Study finds most adult placement carers are unregistered

    Less than a third of the 5,000 adult foster carers in England
    were registered with regulators, new research reveals,
    writes Derren Hayes

    The report by training body Topss England and the National
    Association of Adult Placement Services found that only 1,597 adult
    placement carers were registered with the National Care Standards
    Commission before it was subsumed into the Commission for Social
    Care Inspection in April.

    The figures suggest the vast majority of carers for adults with a
    learning or physical disability, mental health problem or
    age-related condition were limiting their support to non-personal
    care so they stayed outside the remit of the national minimum
    standards. The regulations cover carers providing accommodation and
    support and daytime or outreach support.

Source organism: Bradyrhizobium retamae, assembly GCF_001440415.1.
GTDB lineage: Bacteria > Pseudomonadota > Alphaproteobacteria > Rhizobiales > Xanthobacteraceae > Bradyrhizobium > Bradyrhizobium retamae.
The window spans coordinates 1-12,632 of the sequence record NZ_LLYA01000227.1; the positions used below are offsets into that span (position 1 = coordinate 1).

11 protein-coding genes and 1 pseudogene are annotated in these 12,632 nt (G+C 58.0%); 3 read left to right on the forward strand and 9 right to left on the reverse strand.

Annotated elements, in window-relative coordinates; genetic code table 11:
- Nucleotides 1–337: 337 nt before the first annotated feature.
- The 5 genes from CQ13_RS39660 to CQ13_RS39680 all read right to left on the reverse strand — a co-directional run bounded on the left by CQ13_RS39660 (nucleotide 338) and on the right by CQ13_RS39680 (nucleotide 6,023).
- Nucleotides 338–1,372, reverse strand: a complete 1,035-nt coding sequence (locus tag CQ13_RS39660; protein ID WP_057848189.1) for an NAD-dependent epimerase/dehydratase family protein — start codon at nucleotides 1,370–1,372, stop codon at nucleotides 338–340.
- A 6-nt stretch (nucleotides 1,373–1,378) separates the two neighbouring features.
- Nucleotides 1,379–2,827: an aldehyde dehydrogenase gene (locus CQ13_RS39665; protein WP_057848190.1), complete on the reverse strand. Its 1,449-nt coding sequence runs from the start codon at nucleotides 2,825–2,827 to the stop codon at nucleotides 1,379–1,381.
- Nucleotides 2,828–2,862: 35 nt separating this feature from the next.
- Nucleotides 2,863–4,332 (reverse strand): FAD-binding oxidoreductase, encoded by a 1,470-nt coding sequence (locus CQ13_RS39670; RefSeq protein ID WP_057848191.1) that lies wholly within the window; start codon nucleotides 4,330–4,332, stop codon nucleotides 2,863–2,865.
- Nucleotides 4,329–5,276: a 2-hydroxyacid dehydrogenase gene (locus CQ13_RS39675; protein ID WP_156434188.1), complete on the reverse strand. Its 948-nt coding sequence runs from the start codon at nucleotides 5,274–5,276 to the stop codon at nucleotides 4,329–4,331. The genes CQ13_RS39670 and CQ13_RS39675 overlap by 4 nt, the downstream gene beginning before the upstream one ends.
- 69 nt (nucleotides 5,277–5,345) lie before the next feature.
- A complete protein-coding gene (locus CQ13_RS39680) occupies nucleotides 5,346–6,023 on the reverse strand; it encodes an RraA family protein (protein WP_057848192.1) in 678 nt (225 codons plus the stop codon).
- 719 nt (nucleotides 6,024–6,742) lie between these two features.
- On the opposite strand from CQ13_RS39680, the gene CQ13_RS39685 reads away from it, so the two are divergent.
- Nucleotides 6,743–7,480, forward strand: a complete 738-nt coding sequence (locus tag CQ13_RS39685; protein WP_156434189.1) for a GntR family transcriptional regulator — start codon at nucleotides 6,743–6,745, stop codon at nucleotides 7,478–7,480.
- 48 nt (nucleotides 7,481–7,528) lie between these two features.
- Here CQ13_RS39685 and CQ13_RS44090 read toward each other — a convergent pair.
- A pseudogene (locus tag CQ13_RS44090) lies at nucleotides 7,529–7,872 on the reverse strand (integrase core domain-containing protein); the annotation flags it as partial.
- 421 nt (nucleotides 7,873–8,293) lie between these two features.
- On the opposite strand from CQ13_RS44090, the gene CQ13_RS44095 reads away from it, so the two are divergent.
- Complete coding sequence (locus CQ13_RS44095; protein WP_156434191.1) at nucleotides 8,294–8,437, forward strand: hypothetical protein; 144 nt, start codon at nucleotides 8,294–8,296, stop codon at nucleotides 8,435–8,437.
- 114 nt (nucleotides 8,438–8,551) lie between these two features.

The report also reveals that 441 carers had cancelled their NCSC
    registration in the previous 12 months, a third of which had left
    local authority and independent run schemes altogether. This could
    explain why carers were predominately self-employed.

    New regulations currently being drawn up by the Department of
    Health due for release this summer, plan to shift the focus of
    registration and inspection from individual carers to the 115
    scheme in the country, of which 86 per cent are council run.

    Nearly three quarters of adult placement carers were women and 95
    per cent aged over 35, while people with learning difficulties
    comprised the largest service user group.

    The findings confirmed previous anecdotal evidence that the burden
    of regulation was leading to a loss of carers. A lack of training
    for staff and carers also needs to be addressed, it found.

    Adult Placement Counts available from 17 June at

    More from Community Care

    Comments are closed.